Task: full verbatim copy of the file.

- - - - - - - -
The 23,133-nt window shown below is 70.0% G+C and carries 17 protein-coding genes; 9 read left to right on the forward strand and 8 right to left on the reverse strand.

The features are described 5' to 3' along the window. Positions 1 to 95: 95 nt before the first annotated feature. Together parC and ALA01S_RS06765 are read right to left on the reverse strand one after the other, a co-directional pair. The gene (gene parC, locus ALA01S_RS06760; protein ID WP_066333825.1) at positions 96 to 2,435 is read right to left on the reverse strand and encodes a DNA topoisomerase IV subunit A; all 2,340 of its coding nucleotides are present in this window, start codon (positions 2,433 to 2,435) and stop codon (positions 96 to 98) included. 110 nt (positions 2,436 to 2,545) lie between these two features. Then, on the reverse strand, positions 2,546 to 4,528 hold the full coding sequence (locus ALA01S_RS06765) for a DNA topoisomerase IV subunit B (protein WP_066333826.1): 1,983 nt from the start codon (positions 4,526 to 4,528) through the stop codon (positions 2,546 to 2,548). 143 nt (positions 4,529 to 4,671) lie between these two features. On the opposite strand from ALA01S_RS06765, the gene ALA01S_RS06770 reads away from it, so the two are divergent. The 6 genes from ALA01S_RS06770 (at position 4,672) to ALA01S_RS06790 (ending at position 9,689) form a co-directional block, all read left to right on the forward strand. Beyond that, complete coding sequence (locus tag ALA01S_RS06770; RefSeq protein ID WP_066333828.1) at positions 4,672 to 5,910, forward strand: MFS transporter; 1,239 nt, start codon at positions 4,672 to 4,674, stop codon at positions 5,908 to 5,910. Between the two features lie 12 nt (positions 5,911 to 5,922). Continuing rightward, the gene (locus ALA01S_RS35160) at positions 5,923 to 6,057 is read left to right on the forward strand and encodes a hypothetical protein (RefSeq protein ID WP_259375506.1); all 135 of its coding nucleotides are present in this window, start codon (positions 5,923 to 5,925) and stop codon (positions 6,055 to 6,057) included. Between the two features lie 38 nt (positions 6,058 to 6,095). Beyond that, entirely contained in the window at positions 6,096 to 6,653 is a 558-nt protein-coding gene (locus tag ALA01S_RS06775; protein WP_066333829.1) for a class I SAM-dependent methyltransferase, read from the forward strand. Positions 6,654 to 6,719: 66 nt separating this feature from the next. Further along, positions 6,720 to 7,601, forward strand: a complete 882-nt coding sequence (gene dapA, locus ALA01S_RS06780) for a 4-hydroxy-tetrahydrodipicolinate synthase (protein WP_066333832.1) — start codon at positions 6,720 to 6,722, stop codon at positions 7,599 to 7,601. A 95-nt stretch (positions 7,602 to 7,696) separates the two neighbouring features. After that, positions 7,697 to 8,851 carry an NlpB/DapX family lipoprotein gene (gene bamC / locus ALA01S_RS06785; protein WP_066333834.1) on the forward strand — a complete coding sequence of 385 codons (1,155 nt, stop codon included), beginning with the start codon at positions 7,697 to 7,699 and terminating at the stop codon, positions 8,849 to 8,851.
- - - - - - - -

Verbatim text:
The 23,133-nt window shown below is 70.0% G+C and carries 17 protein-coding genes; 9 read left to right on the forward strand and 8 right to left on the reverse strand.

The features are described 5' to 3' along the window. Positions 1 to 95: 95 nt before the first annotated feature. Together parC and ALA01S_RS06765 are read right to left on the reverse strand one after the other, a co-directional pair. The gene (gene parC, locus ALA01S_RS06760; protein ID WP_066333825.1) at positions 96 to 2,435 is read right to left on the reverse strand and encodes a DNA topoisomerase IV subunit A; all 2,340 of its coding nucleotides are present in this window, start codon (positions 2,433 to 2,435) and stop codon (positions 96 to 98) included. 110 nt (positions 2,436 to 2,545) lie between these two features. Then, on the reverse strand, positions 2,546 to 4,528 hold the full coding sequence (locus ALA01S_RS06765) for a DNA topoisomerase IV subunit B (protein WP_066333826.1): 1,983 nt from the start codon (positions 4,526 to 4,528) through the stop codon (positions 2,546 to 2,548). 143 nt (positions 4,529 to 4,671) lie between these two features. On the opposite strand from ALA01S_RS06765, the gene ALA01S_RS06770 reads away from it, so the two are divergent. The 6 genes from ALA01S_RS06770 (at position 4,672) to ALA01S_RS06790 (ending at position 9,689) form a co-directional block, all read left to right on the forward strand. Beyond that, complete coding sequence (locus tag ALA01S_RS06770; RefSeq protein ID WP_066333828.1) at positions 4,672 to 5,910, forward strand: MFS transporter; 1,239 nt, start codon at positions 4,672 to 4,674, stop codon at positions 5,908 to 5,910. Between the two features lie 12 nt (positions 5,911 to 5,922). Continuing rightward, the gene (locus ALA01S_RS35160) at positions 5,923 to 6,057 is read left to right on the forward strand and encodes a hypothetical protein (RefSeq protein ID WP_259375506.1); all 135 of its coding nucleotides are present in this window, start codon (positions 5,923 to 5,925) and stop codon (positions 6,055 to 6,057) included. Between the two features lie 38 nt (positions 6,058 to 6,095). Beyond that, entirely contained in the window at positions 6,096 to 6,653 is a 558-nt protein-coding gene (locus tag ALA01S_RS06775; protein WP_066333829.1) for a class I SAM-dependent methyltransferase, read from the forward strand. Positions 6,654 to 6,719: 66 nt separating this feature from the next. Further along, positions 6,720 to 7,601, forward strand: a complete 882-nt coding sequence (gene dapA, locus ALA01S_RS06780) for a 4-hydroxy-tetrahydrodipicolinate synthase (protein WP_066333832.1) — start codon at positions 6,720 to 6,722, stop codon at positions 7,599 to 7,601. A 95-nt stretch (positions 7,602 to 7,696) separates the two neighbouring features. After that, positions 7,697 to 8,851 carry an NlpB/DapX family lipoprotein gene (gene bamC / locus ALA01S_RS06785; protein WP_066333834.1) on the forward strand — a complete coding sequence of 385 codons (1,155 nt, stop codon included), beginning with the start codon at positions 7,697 to 7,699 and terminating at the stop codon, positions 8,849 to 8,851.